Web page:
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The thing to which the phrase "thanks to" is attributed usually produces positive consequence. I wonder if there is a negative counterpart.

EDIT:

Many thanks. I have now learned that thanks to can gain a negative meaning via irony. But what if I do not want to sound ironic?

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You can also say "no thanks to X". If you are trying to save the day with Jim, and Jim didn't help, you can say "I was able to save the day, no thanks to Jim," which means he didn't help you, so don't thank him for doing it. –  TylerH Apr 10 at 19:08

8 Answers 8

up vote 7 down vote accepted

I can't think of a specific way to do what you're looking for, so instead I'd suggest a set like the following:

  • Positive outcome, positive contribution: "Thanks to X, Y"
  • Positive outcome, negative contribution: "In spite of X, Y"
  • Negative outcome, positive contribution: "In spite of X['s hard work/good effort/etc], Y"
  • Negative outcome, aligned contribution/causal link: "[In part] due to X, Y"

For example:

  • "Thanks to Paul, we got all our TPS reports done on time."
  • "In spite of Dave's colossal screw ups, we did manage to get all the gold we needed for the pyramid."
  • "In spite of Imhotep's amazing invisibility, the heist was foiled by police."
  • "Due to Grontar's enormous left foot, the ritual circle was ruined."
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"Thanks to" works for both positive and negative consequences. You can correctly say "Thanks to X, the project succeeded" and "Thanks to X, the project failed."

Or another dimension is you can say "No thanks to X" if X did not help in any way (or hindered the project), versus saying "thanks to X" because X did help in some way.

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Yup. Of the four possible comninations (+/- thanks with +/- outcome), the one you can't normally use is when both elements are negated. "No thanks to X, it went badly" doesn't really work. But you could say "It failed - thanks for nothing, X!" –  FumbleFingers Apr 9 at 17:54

Since you don't want to sound ironic try "In spite of" or "despite"

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Yes there is. Look at this...

Damn! The cricket match is cancelled and it was the final match. All thanks to rain!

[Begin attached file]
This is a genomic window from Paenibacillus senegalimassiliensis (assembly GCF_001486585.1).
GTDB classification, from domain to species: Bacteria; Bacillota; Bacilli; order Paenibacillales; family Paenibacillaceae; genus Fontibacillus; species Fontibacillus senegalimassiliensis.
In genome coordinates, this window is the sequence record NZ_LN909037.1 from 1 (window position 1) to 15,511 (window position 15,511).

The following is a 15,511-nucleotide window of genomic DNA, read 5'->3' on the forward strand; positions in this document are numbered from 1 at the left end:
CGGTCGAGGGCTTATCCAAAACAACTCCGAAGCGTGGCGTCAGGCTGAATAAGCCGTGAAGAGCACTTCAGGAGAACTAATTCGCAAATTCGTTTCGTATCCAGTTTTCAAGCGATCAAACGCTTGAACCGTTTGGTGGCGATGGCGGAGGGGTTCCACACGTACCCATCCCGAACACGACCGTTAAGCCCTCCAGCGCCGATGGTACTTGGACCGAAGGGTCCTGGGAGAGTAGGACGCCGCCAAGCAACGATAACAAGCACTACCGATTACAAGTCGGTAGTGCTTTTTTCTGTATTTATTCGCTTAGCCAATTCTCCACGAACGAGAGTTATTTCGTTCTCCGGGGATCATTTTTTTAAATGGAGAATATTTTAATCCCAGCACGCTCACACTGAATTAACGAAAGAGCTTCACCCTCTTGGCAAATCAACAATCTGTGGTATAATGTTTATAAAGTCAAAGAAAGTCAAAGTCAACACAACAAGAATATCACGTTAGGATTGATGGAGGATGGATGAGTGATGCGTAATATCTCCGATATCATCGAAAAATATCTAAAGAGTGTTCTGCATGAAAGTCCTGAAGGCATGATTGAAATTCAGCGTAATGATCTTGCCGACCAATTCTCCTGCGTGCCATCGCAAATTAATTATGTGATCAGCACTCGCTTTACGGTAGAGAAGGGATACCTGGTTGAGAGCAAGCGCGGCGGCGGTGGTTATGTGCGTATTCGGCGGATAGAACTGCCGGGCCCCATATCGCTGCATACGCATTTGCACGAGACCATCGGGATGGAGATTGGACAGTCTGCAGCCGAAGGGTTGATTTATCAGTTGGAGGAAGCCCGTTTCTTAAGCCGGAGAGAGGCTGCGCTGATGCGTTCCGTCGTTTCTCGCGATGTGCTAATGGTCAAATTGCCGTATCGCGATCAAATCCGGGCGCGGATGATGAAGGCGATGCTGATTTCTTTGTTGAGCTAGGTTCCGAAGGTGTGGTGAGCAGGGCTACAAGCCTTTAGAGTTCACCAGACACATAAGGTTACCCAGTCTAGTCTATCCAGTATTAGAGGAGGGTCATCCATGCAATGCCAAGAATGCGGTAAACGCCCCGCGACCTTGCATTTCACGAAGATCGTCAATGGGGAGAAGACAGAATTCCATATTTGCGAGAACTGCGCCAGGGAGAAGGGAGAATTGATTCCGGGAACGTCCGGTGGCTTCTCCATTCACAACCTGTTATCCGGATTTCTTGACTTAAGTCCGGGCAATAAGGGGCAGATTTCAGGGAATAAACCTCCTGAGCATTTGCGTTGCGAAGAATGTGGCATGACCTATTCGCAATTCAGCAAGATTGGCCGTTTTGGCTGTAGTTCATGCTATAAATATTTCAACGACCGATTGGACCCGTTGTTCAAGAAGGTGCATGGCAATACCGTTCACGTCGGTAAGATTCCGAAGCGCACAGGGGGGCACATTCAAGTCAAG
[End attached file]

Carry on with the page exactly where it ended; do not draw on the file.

We are just being ironic there. Here, thanks to would mean due to/or because. Similar thread here.

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Actually, "thanks to rain" in your example sentence sounds wrong. You could write, "Thanks to rain, the cricket match is cancelled" and the irony could still be detectable. But "thanks to X" is rarely used as a sentence all on its own as in your example. –  Alicja Z Apr 9 at 18:13
    
If you're trying to sarcastically thank the rain, that would be "Thanks, rain!" It's not strictly grammatical but I suppose you could write "Thanks to rain!" like that as a stylistic way to suggest massive surprise that it was rain -- maybe because the match was in a place where it never rains. A similar construction would be "Damn! The cricket match was interrupted. By a badger running onto the pitch!" –  David Richerby Apr 9 at 18:23
    
I think leaving out the to part sounds more natural in spoken English. …it was the final match. Thanks, rain! –  kojiro Apr 9 at 23:28
    
@AlicjaZ A little change. It can now certainly stand on its own I think. –  Maulik V Apr 10 at 4:49
    
See also: the Thanks, Obama meme. Thanks, Obama! –  neminem Apr 10 at 21:21

In the UK, "no thanks to" is a common opposite. As in:

I made it to work on time, no thanks to the weather!

or

Andy Murray got through to the final, no thanks to the doubters, and went on to win.

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yeah when I saw this one I thought that's easy, and then I was surprised to scroll through the top answers and not see any mention of "no thanks to"! though maybe by negative counterpart he meant more along the lines of 'blame it on' as he says negative consequences –  barlop Apr 10 at 22:54

A suitable counterpart of "thanks to" would be "because of": "Thanks to X, the project succeeded" "Because of X, the project failed."

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"Because of ...", "as a result of ..." or "due to ..." They assign responsibility but without a positive or negative connotation, whereas "thanks to ..." implies a certain amount of happiness about the situation (unless it's used ironically).

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I'm a spanish speaker and we say "por culpa de" which would be literally "by fault of" which makes sense to me but I have seen it just a few times really.

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"By fault of" would be ungrammatical in English so this doesn't really help. –  David Richerby Apr 13 at 11:30
    
Mm sorry. How do people use "by means of" and what's the difference? + Couldn't we use "blame on"? –  0_____0 Apr 14 at 23:16
    
"He did X by means of Y" means "He did X, by using Y"; e.g., "They succeeded by means of great skill." "By fault of" just doesn't exist though, curiously, "By no fault of" does ("through no fault of" means the same and is more common); e.g., "Through no fault of her own, Jane missed the train." However, this is a rather unusual construction and I think it's best to treat it as an idiom, rather than trying to replace "fault" by other words. "Blame on" doesn't work at all. –  David Richerby Apr 14 at 23:36
    
I see... Thanks for explaining it to me; I could make a new question with all the doubts this brought to me... It still makes a lot of sense to me to say both, but I understand very little of grammar :$ –  0_____0 Apr 15 at 3:05

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